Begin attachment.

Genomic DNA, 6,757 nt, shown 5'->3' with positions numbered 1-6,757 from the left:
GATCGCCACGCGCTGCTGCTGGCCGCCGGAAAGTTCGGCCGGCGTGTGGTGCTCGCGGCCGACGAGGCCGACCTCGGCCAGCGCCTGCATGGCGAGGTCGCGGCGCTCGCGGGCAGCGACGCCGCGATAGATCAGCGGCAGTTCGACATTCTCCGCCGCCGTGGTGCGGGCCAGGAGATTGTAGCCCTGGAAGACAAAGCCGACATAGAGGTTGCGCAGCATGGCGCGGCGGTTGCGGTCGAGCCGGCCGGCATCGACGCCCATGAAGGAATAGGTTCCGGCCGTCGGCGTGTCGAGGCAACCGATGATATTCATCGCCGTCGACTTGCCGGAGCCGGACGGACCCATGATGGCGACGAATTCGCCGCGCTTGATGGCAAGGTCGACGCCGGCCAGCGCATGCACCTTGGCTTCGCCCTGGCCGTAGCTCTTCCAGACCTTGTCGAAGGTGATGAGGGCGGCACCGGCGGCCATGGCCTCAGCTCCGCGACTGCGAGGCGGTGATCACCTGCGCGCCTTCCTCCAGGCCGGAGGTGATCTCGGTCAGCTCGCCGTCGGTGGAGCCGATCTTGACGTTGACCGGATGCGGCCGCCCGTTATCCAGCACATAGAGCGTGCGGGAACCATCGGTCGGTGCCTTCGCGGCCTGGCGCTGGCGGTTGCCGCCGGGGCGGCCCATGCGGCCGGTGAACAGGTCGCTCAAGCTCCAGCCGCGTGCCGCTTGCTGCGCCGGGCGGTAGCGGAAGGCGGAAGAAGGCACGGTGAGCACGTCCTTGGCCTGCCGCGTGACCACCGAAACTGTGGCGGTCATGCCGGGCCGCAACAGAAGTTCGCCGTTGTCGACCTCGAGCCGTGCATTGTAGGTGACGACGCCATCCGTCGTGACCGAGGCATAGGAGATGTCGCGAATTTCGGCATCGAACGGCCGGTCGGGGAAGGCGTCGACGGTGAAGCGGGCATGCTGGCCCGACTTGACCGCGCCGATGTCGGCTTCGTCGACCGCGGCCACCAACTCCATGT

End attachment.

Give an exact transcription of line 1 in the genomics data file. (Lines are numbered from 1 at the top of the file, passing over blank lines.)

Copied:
Genomic DNA, 6,757 nt, shown 5'->3' with positions numbered 1-6,757 from the left: